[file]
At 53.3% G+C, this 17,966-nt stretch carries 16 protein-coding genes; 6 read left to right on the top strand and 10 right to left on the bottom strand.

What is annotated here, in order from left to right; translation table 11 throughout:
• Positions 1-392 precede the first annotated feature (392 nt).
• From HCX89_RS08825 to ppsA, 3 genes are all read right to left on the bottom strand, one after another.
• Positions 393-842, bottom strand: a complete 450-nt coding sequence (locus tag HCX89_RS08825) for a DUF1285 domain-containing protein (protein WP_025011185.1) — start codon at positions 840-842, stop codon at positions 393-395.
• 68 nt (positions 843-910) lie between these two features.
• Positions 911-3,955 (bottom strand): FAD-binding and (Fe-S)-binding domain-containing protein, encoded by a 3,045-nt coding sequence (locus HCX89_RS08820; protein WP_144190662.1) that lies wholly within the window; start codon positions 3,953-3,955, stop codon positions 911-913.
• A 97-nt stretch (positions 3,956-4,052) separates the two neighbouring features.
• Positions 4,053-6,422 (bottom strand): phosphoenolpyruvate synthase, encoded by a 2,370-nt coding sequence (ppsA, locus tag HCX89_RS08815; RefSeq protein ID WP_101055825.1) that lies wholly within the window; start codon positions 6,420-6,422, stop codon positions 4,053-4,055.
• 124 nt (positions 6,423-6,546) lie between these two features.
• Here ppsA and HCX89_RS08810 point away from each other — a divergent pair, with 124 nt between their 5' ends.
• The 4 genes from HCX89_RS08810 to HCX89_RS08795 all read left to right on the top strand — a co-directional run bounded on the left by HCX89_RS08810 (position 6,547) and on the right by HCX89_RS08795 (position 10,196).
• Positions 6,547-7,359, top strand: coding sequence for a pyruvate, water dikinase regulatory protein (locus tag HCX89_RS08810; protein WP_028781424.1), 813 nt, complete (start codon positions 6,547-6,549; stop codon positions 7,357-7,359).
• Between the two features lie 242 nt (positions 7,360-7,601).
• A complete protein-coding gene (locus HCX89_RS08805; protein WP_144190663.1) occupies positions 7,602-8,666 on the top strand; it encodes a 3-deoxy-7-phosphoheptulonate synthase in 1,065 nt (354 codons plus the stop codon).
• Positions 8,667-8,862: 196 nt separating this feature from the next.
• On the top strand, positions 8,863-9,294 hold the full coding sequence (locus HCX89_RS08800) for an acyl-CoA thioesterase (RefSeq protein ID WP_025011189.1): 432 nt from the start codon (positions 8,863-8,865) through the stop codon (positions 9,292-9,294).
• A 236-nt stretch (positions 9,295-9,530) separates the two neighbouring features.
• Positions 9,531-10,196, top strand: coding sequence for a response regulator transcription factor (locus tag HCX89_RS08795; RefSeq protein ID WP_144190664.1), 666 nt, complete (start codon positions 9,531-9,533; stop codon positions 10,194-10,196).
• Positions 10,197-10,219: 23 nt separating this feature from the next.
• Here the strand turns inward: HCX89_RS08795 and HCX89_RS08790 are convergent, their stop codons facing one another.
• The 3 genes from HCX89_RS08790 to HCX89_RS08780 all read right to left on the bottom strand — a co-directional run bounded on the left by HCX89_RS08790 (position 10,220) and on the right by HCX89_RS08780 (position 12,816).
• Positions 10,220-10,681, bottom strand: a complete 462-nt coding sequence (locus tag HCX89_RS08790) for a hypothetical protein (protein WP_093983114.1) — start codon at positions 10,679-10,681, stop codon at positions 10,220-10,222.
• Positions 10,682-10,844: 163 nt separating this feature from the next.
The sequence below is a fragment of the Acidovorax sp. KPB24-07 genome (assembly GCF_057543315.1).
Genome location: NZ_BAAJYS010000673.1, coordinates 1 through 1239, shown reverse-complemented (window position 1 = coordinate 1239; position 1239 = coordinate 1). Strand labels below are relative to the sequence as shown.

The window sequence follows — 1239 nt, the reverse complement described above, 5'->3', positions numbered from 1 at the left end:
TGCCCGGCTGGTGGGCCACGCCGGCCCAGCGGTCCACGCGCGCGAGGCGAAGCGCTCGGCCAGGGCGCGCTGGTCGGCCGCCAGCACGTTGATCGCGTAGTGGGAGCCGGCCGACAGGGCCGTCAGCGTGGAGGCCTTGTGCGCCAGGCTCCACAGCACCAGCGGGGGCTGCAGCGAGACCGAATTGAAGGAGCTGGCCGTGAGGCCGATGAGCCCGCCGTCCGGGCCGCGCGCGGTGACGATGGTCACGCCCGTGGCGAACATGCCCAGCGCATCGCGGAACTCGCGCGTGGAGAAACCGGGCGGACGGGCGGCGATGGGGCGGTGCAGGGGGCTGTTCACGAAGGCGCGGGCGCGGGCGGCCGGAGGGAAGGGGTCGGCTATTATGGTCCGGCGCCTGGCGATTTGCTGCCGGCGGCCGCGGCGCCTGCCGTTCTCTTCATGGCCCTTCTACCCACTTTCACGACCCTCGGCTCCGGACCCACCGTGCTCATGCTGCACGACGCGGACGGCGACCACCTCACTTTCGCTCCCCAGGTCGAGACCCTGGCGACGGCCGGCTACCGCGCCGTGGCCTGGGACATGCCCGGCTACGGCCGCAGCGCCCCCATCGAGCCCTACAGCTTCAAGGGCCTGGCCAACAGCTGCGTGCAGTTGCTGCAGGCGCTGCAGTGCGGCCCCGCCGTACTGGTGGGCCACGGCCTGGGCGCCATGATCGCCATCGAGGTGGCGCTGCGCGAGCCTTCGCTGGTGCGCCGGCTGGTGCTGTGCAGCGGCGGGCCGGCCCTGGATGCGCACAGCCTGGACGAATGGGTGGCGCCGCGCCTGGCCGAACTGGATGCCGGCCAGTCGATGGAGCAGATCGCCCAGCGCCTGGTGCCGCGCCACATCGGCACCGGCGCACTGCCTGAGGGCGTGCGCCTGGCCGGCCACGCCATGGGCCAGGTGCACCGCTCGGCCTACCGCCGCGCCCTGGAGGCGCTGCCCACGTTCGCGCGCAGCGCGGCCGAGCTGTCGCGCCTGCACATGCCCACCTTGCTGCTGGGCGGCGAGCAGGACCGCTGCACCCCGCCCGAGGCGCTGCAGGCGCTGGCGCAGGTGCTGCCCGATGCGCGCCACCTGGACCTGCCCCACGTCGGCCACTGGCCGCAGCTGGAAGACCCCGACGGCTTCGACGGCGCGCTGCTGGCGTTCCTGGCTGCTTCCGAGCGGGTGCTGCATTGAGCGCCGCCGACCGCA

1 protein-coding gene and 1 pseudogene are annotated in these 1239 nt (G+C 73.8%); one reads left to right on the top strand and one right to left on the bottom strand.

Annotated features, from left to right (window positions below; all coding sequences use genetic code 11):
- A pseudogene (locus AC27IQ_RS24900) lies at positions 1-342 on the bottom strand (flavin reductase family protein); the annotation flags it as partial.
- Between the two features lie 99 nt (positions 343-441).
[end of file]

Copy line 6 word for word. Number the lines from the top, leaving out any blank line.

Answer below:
• 68 nt (positions 843-910) lie between these two features.